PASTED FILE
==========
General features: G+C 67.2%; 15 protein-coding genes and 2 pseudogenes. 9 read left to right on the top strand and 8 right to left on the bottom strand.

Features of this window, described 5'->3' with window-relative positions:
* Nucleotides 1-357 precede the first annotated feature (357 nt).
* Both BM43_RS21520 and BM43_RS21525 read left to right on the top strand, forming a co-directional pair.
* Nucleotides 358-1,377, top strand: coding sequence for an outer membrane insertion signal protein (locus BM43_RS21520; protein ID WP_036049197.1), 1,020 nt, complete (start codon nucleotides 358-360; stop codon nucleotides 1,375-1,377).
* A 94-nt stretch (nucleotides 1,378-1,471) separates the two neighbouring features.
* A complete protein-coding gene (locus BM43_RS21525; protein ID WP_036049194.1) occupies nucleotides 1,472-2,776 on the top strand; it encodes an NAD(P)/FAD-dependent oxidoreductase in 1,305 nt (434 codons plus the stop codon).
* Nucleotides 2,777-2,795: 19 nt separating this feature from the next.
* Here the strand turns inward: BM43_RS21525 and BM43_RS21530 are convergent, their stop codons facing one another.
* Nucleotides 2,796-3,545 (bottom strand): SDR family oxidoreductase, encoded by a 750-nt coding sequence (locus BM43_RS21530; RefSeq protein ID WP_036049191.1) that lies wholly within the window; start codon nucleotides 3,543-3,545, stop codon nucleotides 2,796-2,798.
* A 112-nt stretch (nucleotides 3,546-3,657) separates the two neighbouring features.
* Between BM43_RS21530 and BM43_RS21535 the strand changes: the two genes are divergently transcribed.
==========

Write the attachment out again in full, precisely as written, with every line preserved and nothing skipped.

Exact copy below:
General features: G+C 67.2%; 15 protein-coding genes and 2 pseudogenes. 9 read left to right on the top strand and 8 right to left on the bottom strand.

Features of this window, described 5'->3' with window-relative positions:
* Nucleotides 1-357 precede the first annotated feature (357 nt).
* Both BM43_RS21520 and BM43_RS21525 read left to right on the top strand, forming a co-directional pair.
* Nucleotides 358-1,377, top strand: coding sequence for an outer membrane insertion signal protein (locus BM43_RS21520; protein ID WP_036049197.1), 1,020 nt, complete (start codon nucleotides 358-360; stop codon nucleotides 1,375-1,377).
* A 94-nt stretch (nucleotides 1,378-1,471) separates the two neighbouring features.
* A complete protein-coding gene (locus BM43_RS21525; protein ID WP_036049194.1) occupies nucleotides 1,472-2,776 on the top strand; it encodes an NAD(P)/FAD-dependent oxidoreductase in 1,305 nt (434 codons plus the stop codon).
* Nucleotides 2,777-2,795: 19 nt separating this feature from the next.
* Here the strand turns inward: BM43_RS21525 and BM43_RS21530 are convergent, their stop codons facing one another.
* Nucleotides 2,796-3,545 (bottom strand): SDR family oxidoreductase, encoded by a 750-nt coding sequence (locus BM43_RS21530; RefSeq protein ID WP_036049191.1) that lies wholly within the window; start codon nucleotides 3,543-3,545, stop codon nucleotides 2,796-2,798.
* A 112-nt stretch (nucleotides 3,546-3,657) separates the two neighbouring features.
* Between BM43_RS21530 and BM43_RS21535 the strand changes: the two genes are divergently transcribed.